Print Back to top
News Article

Major municipal water providers act on Colorado River crisis

Several large municipal water providers commit to significant reductions in water use.

Editor’s note: We are sharing on TAP this important Aug. 24 announcement from major water providers in Colorado and other states that rely on the Colorado River. Subscribe to TAP to stay up to date on water issues affecting the metro area and the West. 

A two-decade drought on the Colorado River affects 40 million people who rely on it for drinking water, agriculture, power production, landscape irrigation, recreation and more. Photo credit: Denver Water.

Large water providers from across the Colorado River Basin on Aug. 24 announced a commitment to substantially expand existing efforts to conserve water, reduce demands and expand reuse and recycling of water supplies.  

The agreement includes water providers in both the upper and lower basins of the Colorado River, stretching from Colorado’s Front Range to Las Vegas and Los Angeles. The providers invite other utilities in the basin to join in the commitment to increasing water-use efficiency and reducing the demand for water.  

Read more TAP stories about the Colorado River, which supplies about half of Denver’s water supply. 

The agreement comes amid a two-decade drought on the river that affects 40 million people who rely on it for drinking water, agriculture, power production, landscape irrigation, recreation and more. Demands for water in the basin have exceeded available supply, reducing storage levels in lakes Mead and Powell to critically low levels. 

The water providers are outlining their commitments in a Memorandum of Understanding that was delivered to Bureau of Reclamation Commissioner Camille Touton on Aug. 24. Some providers have committed to pursuing the MOU’s intent while awaiting final approval through their various governing boards.

“We are developing prudent municipal water conservation actions that every community that relies on the Colorado River should be using,” water providers said in the letter to Touton. 

Moving forward, “We will describe the steps our organizations will take now and codify our commitment to continued effort as we work to ensure our river and the communities it serves continue to thrive. We sincerely hope our commitment to action inspires other stakeholders that share the river to do the same.”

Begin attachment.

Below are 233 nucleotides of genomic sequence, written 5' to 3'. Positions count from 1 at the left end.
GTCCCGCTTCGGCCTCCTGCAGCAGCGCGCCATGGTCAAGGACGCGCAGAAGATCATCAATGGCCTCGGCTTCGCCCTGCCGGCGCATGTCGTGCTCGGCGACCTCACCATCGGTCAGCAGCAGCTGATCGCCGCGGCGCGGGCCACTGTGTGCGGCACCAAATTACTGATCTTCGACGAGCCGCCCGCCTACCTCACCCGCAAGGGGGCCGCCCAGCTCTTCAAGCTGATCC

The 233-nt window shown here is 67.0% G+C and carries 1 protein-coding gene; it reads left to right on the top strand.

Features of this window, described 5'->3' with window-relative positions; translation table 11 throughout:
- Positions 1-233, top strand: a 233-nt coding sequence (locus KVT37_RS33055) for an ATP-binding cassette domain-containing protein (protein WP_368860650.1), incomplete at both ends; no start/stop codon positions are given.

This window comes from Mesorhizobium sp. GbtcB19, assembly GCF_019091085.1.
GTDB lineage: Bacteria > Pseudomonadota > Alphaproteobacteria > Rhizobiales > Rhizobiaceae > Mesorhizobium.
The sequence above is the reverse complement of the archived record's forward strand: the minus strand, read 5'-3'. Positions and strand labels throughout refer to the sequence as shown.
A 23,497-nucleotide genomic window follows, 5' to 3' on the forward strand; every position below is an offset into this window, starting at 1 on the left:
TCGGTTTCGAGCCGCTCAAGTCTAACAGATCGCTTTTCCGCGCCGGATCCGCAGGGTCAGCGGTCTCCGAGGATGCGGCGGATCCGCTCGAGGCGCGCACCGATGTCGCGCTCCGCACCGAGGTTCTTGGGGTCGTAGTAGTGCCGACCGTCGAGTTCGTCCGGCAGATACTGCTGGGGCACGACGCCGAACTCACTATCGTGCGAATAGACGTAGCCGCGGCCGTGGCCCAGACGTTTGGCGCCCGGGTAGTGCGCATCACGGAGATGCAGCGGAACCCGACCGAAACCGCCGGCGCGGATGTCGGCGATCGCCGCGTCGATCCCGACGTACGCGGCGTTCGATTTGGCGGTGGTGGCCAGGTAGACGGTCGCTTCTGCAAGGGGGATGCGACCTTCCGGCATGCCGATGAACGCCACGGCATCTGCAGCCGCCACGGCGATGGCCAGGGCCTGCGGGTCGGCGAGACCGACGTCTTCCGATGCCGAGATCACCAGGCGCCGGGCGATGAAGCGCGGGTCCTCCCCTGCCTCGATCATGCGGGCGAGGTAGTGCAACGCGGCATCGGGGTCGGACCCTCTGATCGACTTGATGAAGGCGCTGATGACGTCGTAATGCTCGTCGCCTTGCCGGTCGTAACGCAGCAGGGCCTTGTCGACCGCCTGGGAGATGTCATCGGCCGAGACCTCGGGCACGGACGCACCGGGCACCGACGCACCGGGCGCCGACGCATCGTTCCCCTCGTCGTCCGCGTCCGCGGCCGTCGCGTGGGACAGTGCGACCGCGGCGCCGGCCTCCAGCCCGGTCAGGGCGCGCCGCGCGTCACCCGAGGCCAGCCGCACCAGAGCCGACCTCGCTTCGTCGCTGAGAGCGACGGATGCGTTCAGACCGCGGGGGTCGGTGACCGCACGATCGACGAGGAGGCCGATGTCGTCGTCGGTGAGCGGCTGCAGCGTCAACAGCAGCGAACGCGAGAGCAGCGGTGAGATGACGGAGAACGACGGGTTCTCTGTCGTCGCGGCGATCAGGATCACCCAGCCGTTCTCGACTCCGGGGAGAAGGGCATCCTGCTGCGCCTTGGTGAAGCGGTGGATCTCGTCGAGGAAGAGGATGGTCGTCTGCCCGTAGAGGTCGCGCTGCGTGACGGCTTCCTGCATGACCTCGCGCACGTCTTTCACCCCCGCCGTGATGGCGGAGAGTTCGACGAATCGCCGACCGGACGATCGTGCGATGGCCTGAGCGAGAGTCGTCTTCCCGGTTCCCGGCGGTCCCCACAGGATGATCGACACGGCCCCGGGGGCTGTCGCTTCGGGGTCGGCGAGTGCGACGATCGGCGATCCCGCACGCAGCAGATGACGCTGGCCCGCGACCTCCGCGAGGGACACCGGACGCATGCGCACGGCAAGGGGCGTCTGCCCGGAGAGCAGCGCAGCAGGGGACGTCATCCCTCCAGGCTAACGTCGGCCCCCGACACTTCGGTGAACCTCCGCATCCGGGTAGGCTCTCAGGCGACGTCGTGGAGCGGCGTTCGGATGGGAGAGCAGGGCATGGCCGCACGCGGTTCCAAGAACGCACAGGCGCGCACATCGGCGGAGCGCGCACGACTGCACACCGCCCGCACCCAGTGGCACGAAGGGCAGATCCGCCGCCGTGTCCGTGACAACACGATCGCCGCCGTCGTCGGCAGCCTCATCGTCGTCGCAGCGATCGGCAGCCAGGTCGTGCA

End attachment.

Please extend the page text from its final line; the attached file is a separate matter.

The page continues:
Water-wise plants offer beauty and color outside Denver Water’s Administration Building. Photo credit: Denver Water.

Specifically, the agreement will focus on several key areas as pathways to cutting water use, including: 

  1. Develop programs to replace nonfunctional or passive cool weather turf grass (grass that serves primarily a decorative role and is otherwise unused) with drought- and climate-resistant landscaping, while maintaining vital urban landscapes and tree canopies where appropriate.     
  2. Increase water reuse and recycling programs where feasible. 
  3. Continue and expand conservation and efficiency programs to accelerate water savings. 

“Achieving the protection storage volumes needed to preserve water and hydropower operations within the Colorado River basin cannot be met by a singular country, basin, state, or water use sector,” continued the letter to BOR. “While municipal water use represents only a small fraction of total Colorado River water use, progress begins with one and then many until we are all moving in the same direction.” 

Arapahoe County expects to save 1.5 million gallons of water per year by converting this three-acre field of nonfunctional but thirsty Kentucky bluegrass into native prairie grasses. Photo credit: Denver Water.